Criminal Justice Enforcement policies Essay
Criminal Justice Enforcement policies
The most severe law enforcement will achieve little if lower-class urban offenders can see no legitimate way to solve their problems or satisfy their aspirations. At the absolute best it could turn the criminals into a passive underclass which is forever dependent on welfare benefits. Even then the most energetic and ambitious members of this underclass would eventually be targeted by recruiters for organized crime or terrorist organizations.
Social improvements alone will be ineffective if the atmosphere of fear and hopelessness which pervades crime-ridden areas prevents local people from taking advantage of them, or if the improvement are sabotaged by those who have a stake in the existing situation (e. g. loan-sharks and gang-leaders). So we need a combination of: • Long-term measures to enable people to improve their own lives.
• Medium-term measures to mitigate the situation while the long-term measures are in progress, and to deal with the difficulties which a few people will continue to experience – it’s unrealistic to expect that we can solve all urban social problems completely. • Improved law enforcement to prevent the situation from getting worse and to give the locals confidence that their efforts will not be undermined by random crimes and will not be sabotaged by those who have a stake in the existing situation.
The term “law enforcement” needs further analysis, which I will supply in the next section. Law enforcement Overview of law enforcement This has three main components: • Policing • The legal system • Sentencing – in this essay I regard prison construction and operation as part of the infrastructure which supports sentencing. To save space I will not consider the legal system here, since the question specifically mentioned policing and sentencing (references to prisons and the death penalty) but not the legal system. Policing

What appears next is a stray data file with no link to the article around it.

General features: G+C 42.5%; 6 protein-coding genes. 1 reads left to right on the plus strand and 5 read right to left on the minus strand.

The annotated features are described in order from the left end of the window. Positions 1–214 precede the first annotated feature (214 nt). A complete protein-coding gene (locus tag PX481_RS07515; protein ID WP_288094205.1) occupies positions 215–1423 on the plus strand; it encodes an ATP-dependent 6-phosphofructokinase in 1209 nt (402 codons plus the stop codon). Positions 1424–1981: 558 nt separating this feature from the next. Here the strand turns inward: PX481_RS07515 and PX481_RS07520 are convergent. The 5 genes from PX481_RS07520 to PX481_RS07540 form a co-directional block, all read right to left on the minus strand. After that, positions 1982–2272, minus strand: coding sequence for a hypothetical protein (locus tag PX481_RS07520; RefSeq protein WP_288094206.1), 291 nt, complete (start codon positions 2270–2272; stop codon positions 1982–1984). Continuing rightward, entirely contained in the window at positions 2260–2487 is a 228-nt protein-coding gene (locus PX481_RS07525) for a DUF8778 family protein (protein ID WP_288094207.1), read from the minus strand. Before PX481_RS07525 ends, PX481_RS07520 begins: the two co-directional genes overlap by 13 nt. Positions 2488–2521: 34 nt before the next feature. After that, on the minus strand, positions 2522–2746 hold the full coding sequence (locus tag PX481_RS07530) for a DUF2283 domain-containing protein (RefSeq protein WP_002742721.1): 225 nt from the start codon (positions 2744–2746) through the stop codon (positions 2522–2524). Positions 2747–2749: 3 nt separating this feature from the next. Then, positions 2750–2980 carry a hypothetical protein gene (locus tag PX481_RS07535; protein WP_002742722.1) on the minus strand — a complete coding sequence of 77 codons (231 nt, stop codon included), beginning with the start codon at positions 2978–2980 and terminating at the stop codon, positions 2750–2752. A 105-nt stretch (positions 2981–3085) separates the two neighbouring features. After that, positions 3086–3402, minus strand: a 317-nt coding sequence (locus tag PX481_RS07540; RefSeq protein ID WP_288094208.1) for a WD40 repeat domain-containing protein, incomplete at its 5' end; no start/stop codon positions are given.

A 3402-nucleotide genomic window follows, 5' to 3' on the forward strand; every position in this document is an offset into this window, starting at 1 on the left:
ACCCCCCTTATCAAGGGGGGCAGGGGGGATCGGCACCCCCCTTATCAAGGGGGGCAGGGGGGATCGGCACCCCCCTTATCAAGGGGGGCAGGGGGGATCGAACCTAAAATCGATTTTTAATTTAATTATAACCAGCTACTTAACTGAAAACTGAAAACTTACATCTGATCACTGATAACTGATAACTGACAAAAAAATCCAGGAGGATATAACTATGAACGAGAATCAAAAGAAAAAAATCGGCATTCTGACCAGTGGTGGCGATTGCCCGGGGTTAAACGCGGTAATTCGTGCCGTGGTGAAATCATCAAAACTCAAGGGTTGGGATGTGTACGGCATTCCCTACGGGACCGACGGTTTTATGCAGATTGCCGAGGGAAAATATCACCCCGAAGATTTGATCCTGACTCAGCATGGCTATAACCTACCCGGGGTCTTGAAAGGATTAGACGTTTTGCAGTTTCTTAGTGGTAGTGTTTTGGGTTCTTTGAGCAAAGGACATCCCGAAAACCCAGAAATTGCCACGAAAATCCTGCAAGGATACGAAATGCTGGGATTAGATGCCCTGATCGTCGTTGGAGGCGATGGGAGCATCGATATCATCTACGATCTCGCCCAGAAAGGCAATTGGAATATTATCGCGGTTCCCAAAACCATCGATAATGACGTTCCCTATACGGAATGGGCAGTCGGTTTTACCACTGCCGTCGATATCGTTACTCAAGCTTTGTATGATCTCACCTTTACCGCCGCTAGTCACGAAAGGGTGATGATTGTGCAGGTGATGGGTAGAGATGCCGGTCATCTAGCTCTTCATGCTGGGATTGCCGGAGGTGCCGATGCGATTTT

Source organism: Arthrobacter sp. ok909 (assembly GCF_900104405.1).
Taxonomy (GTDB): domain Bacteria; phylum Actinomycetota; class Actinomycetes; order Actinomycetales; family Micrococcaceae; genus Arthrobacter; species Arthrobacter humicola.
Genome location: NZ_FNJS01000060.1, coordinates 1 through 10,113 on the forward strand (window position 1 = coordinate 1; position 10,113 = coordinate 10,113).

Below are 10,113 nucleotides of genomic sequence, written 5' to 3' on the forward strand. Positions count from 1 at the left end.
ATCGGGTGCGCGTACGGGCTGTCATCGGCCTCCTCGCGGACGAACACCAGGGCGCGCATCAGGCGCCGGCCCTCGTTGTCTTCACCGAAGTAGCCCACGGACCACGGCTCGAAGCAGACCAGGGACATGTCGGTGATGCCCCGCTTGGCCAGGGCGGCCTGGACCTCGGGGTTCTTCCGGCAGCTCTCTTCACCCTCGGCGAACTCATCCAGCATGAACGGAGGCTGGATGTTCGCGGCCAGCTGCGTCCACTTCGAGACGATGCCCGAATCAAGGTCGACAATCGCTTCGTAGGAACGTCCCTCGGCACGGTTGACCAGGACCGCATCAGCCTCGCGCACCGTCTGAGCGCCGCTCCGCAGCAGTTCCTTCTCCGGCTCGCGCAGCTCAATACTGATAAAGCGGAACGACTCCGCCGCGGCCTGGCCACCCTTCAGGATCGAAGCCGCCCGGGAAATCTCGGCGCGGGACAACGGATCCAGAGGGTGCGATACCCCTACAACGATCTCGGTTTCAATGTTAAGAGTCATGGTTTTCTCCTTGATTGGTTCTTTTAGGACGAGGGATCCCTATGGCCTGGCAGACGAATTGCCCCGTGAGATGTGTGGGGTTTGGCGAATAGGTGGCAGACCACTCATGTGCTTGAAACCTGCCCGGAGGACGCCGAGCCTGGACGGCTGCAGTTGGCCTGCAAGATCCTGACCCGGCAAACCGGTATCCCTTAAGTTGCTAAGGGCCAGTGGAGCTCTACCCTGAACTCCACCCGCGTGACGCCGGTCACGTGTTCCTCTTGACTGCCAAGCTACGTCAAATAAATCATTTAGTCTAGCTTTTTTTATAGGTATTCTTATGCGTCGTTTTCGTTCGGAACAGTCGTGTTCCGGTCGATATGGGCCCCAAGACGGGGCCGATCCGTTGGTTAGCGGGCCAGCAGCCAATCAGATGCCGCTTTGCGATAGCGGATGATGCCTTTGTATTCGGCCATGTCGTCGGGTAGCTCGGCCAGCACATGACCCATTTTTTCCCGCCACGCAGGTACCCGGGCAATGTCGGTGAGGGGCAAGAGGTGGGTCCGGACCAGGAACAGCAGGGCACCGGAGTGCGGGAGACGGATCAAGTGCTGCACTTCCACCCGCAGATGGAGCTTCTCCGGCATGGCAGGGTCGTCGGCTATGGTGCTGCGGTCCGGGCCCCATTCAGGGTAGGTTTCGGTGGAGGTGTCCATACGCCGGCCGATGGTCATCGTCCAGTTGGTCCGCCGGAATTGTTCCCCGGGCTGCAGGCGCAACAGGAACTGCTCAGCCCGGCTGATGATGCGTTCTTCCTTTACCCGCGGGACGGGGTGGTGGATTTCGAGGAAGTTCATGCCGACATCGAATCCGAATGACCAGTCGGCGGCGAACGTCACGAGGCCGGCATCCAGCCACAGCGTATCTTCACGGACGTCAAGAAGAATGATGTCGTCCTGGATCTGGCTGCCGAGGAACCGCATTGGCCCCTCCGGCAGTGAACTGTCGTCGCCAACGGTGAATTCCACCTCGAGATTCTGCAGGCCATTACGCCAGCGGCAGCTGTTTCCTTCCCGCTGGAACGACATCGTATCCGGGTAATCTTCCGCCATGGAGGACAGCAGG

To remove crime-induced fear and hopelessness and to discourage those who have a stake in the existing situation from sabotaging improvements I recommend the “New York” policing model (described by Griffith, 1999): • Zero tolerance for all crime, even minor vandalism. This will often deter offenders from “progressing” to more serious crimes. • Making senior local officers accountable for the performance of their units. • Information systems which enable officers at all levels to identify and respond to the highest-priority requirements.
To make it clear to local communities that this is for their benefit and not just an exercise in “aggressive policing”, local governments should: • Explain to local people the objectives of the project and the standards which are to govern police conduct. • Provide channels through which locals can easily raise and swiftly resolve issues, including any complaints about the behavior of the police. These channels must be conspicuously independent of the police. Sentencing In mild cases, e. g. minor vandalism and assaults, I recommend: • Community service sentences, where possible in forms which compensate the victims.
This also teach the offenders to get along with law-abiding members of their local communities and hopefully will encourage local people to see some good in the offenders. Some offenders should also be required to attend appropriate rehabilitation or training centers, to help them to manage their finances better or to stop using addictive drugs or to manage grievances without resorting to crime. We should probably reduce their community service workload a little to avoid seeing to punish these offenders more severely than other categories.
• Electronic tags which track offender’s movements, to deter against re-offending or evasion of community service. Tags will also make it easier to protect former teenage gangsters against threats and other pressures to re-join their old gangs, and in some cases it may also be helpful to provide with young offenders with panic buttons in case they are attacked by their old gangs or by rival gangs which regard them as easy targets. • Prison sentences (described below) for those who violate the terms of their initial sentences without overwhelmingly good reasons.